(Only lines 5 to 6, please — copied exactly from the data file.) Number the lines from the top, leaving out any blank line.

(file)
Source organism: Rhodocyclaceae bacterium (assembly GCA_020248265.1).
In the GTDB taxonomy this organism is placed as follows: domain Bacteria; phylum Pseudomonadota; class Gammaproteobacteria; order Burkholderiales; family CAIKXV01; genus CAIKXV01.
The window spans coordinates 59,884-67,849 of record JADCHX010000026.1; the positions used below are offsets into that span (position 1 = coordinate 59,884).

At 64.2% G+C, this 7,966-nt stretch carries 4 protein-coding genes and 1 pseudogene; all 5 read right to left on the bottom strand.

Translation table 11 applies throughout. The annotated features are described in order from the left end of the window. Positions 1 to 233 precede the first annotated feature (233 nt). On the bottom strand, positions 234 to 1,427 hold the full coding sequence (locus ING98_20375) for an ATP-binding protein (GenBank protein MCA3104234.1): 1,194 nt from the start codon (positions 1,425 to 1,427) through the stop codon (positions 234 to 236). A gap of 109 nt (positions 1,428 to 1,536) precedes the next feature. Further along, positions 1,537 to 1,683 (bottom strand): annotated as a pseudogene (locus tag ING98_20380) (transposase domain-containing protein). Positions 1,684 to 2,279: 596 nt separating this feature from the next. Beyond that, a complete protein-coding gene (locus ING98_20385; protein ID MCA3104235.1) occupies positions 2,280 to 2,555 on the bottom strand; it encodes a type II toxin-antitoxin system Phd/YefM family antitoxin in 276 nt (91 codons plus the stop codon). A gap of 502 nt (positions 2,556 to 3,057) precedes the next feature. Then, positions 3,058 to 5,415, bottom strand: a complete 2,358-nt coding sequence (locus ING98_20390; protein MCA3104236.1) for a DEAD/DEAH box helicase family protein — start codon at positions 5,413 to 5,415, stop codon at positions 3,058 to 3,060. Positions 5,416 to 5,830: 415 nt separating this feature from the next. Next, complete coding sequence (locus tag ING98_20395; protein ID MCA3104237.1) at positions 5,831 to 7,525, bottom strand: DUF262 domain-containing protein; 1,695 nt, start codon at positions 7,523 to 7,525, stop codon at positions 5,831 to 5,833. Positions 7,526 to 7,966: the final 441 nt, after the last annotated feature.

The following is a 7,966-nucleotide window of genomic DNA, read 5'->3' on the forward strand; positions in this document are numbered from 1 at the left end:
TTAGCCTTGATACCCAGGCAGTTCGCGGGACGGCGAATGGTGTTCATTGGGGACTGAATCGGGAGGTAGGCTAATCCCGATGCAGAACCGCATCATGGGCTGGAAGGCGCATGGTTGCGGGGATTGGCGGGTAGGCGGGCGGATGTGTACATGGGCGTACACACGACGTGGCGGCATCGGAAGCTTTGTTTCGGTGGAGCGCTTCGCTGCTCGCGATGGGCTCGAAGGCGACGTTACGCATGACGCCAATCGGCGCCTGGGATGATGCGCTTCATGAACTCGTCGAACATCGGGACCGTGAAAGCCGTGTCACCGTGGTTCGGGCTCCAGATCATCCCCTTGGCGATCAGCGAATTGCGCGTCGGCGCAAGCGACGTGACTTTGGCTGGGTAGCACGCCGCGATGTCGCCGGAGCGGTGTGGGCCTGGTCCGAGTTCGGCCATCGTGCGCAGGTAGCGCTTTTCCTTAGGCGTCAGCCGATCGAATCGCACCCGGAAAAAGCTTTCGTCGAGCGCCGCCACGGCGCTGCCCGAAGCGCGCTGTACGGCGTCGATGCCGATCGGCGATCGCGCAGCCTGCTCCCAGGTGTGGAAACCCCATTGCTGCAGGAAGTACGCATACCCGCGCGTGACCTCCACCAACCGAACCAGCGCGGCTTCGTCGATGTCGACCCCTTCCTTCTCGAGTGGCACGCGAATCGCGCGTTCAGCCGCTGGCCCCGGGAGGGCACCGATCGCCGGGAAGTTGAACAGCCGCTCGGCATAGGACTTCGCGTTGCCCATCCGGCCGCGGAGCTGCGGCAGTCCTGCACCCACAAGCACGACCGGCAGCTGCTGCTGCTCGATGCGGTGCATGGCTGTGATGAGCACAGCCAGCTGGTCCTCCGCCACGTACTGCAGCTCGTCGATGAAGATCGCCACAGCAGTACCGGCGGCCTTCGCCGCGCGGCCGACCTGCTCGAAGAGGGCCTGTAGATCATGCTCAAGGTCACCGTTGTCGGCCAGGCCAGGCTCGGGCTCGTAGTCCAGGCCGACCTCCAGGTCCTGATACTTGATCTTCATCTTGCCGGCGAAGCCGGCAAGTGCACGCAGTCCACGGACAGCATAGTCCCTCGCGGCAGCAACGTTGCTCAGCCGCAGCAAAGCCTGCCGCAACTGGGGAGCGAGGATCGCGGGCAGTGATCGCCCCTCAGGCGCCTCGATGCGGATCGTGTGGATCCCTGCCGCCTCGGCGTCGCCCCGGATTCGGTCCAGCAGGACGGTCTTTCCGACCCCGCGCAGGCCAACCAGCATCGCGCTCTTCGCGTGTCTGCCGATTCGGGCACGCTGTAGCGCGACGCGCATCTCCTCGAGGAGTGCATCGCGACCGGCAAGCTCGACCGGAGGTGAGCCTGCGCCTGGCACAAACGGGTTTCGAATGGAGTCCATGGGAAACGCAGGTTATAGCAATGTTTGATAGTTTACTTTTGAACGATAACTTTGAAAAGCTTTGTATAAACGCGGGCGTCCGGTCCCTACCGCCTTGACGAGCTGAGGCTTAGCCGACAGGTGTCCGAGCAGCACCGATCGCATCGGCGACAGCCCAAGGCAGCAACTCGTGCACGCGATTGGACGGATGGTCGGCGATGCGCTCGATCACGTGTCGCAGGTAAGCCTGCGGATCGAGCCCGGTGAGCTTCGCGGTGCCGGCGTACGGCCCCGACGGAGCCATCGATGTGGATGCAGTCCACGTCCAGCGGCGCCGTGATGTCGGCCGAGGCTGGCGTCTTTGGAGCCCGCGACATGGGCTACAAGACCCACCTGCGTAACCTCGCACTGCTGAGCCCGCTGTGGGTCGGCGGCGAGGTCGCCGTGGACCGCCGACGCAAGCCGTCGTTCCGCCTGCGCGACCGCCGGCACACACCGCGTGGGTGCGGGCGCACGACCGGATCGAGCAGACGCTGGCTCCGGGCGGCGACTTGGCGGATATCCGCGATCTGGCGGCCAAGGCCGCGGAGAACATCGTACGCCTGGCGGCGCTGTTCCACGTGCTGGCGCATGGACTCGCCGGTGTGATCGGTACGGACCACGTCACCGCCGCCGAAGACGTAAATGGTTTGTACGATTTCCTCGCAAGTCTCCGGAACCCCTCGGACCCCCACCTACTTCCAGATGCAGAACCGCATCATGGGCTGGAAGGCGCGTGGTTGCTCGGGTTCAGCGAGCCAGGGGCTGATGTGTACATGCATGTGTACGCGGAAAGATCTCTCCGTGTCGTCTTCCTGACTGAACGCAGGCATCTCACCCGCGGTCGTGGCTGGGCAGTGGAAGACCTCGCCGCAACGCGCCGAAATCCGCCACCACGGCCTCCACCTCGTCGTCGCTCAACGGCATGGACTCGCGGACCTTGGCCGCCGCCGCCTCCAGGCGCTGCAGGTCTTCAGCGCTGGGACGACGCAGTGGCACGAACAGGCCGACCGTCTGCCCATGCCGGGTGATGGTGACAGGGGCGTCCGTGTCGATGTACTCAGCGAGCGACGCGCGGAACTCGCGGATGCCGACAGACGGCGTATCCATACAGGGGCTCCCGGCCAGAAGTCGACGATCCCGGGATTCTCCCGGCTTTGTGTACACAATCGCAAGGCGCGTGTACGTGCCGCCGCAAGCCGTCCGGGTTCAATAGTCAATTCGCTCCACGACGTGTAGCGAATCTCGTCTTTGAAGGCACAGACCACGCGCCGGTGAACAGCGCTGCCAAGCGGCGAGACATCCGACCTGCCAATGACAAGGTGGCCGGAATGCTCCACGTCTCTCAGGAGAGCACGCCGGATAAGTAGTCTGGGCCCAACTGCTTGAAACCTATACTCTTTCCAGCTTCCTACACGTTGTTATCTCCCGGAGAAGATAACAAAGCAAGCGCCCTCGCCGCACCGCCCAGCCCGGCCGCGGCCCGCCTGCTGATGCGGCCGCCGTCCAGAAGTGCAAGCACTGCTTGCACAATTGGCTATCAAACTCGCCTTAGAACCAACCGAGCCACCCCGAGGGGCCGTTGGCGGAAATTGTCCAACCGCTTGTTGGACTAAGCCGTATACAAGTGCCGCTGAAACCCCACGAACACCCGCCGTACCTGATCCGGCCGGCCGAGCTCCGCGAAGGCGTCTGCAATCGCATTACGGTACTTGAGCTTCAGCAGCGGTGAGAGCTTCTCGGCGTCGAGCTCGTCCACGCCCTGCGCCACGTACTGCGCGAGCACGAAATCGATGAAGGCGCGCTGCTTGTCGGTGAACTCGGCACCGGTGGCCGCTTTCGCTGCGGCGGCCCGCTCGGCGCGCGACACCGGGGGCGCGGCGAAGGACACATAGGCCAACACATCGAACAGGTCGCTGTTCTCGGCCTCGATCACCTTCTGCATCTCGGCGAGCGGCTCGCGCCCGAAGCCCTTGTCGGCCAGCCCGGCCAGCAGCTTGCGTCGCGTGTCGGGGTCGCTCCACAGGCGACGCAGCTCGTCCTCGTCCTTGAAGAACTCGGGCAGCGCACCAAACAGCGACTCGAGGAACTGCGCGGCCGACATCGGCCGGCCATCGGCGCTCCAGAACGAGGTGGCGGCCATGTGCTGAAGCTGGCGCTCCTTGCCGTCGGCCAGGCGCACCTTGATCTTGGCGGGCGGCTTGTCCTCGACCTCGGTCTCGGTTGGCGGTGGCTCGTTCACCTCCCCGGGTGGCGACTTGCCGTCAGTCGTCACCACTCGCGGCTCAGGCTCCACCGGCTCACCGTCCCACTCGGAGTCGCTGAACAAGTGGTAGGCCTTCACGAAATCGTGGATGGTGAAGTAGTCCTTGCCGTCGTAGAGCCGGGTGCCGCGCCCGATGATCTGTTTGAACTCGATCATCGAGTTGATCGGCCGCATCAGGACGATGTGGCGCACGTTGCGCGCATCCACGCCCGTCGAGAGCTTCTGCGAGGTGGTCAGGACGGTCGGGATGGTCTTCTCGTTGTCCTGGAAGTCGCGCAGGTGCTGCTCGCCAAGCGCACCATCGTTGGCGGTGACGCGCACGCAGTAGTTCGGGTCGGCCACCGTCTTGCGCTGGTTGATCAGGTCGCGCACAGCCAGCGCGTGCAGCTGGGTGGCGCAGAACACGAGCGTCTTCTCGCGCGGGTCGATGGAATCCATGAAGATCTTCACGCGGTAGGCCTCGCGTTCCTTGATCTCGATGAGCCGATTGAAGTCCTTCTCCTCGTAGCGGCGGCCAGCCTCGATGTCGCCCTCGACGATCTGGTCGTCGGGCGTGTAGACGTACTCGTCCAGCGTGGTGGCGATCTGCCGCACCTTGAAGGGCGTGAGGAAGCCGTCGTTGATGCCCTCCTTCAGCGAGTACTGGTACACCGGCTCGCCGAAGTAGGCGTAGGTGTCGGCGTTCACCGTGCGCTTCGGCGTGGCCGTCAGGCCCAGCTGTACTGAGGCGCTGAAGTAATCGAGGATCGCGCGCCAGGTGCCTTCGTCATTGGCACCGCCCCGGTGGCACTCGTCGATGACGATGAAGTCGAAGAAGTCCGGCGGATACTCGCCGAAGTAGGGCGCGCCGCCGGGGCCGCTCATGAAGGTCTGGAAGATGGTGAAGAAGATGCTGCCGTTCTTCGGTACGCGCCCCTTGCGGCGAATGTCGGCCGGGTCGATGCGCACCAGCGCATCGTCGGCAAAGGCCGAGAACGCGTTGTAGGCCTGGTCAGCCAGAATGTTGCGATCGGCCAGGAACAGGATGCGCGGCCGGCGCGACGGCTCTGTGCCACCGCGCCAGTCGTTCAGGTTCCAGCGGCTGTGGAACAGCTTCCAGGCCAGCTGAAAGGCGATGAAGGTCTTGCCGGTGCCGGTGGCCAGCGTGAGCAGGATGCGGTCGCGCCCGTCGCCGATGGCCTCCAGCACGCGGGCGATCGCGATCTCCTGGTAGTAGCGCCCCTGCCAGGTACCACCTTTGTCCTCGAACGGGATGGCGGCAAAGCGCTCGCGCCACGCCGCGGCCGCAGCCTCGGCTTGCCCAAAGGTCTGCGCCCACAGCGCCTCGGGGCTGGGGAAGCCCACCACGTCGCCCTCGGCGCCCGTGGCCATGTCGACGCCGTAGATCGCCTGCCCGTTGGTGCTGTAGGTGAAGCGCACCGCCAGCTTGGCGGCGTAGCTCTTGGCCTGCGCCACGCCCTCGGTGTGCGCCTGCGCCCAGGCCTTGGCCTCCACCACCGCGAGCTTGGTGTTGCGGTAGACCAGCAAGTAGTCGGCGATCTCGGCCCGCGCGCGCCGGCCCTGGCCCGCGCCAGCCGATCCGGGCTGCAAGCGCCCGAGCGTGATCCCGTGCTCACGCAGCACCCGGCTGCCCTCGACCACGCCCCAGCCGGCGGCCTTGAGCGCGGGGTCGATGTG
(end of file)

Translation table 11 applies throughout. The annotated features are described in order from the left end of the window. Positions 1 to 233 precede the first annotated feature (233 nt). On the bottom strand, positions 234 to 1,427 hold the full coding sequence (locus ING98_20375) for an ATP-binding protein (GenBank protein MCA3104234.1): 1,194 nt from the start codon (positions 1,425 to 1,427) through the stop codon (positions 234 to 236). A gap of 109 nt (positions 1,428 to 1,536) precedes the next feature. Further along, positions 1,537 to 1,683 (bottom strand): annotated as a pseudogene (locus tag ING98_20380) (transposase domain-containing protein). Positions 1,684 to 2,279: 596 nt separating this feature from the next. Beyond that, a complete protein-coding gene (locus ING98_20385; protein ID MCA3104235.1) occupies positions 2,280 to 2,555 on the bottom strand; it encodes a type II toxin-antitoxin system Phd/YefM family antitoxin in 276 nt (91 codons plus the stop codon). A gap of 502 nt (positions 2,556 to 3,057) precedes the next feature. Then, positions 3,058 to 5,415, bottom strand: a complete 2,358-nt coding sequence (locus ING98_20390; protein MCA3104236.1) for a DEAD/DEAH box helicase family protein — start codon at positions 5,413 to 5,415, stop codon at positions 3,058 to 3,060. Positions 5,416 to 5,830: 415 nt separating this feature from the next. Next, complete coding sequence (locus tag ING98_20395; protein ID MCA3104237.1) at positions 5,831 to 7,525, bottom strand: DUF262 domain-containing protein; 1,695 nt, start codon at positions 7,523 to 7,525, stop codon at positions 5,831 to 5,833. Positions 7,526 to 7,966: the final 441 nt, after the last annotated feature.

The following is a 7,966-nucleotide window of genomic DNA, read 5'->3' on the forward strand; positions in this document are numbered from 1 at the left end: